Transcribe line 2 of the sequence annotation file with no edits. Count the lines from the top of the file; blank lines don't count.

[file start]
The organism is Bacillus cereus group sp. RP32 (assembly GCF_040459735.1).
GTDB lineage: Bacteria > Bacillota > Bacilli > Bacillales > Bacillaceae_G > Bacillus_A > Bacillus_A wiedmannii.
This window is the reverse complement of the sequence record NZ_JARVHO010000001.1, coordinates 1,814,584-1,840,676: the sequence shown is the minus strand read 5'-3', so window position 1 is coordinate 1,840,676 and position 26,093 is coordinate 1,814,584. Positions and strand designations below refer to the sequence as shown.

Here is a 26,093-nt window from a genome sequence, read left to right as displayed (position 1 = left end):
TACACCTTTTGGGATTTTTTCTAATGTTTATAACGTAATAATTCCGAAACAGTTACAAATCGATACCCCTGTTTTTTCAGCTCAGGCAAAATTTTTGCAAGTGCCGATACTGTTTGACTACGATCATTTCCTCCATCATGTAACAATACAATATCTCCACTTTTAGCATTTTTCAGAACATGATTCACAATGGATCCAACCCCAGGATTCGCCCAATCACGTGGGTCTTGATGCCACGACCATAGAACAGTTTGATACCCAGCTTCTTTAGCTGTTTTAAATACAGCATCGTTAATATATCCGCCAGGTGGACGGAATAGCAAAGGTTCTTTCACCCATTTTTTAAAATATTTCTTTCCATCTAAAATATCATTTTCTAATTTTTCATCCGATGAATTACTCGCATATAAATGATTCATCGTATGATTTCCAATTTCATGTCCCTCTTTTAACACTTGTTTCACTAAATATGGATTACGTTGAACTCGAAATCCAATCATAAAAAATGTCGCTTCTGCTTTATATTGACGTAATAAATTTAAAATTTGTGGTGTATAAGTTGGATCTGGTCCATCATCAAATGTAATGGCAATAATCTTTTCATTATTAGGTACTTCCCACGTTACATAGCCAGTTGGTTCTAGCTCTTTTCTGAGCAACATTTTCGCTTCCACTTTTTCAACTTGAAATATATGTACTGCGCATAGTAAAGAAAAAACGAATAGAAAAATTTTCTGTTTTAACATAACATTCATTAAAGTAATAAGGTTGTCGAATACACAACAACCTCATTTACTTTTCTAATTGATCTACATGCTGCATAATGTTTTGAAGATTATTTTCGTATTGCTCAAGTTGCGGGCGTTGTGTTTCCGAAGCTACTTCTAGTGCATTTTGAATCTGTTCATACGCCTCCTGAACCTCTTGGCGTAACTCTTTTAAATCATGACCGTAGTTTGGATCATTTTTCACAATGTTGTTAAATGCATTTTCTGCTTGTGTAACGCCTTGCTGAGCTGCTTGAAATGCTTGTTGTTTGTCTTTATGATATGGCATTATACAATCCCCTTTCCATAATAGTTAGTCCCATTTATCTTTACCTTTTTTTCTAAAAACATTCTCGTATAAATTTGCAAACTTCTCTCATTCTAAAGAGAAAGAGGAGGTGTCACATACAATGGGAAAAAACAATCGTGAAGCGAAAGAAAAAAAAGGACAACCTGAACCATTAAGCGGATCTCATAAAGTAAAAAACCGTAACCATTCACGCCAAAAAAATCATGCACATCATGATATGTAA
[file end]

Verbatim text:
GTDB lineage: Bacteria > Bacillota > Bacilli > Bacillales > Bacillaceae_G > Bacillus_A > Bacillus_A wiedmannii.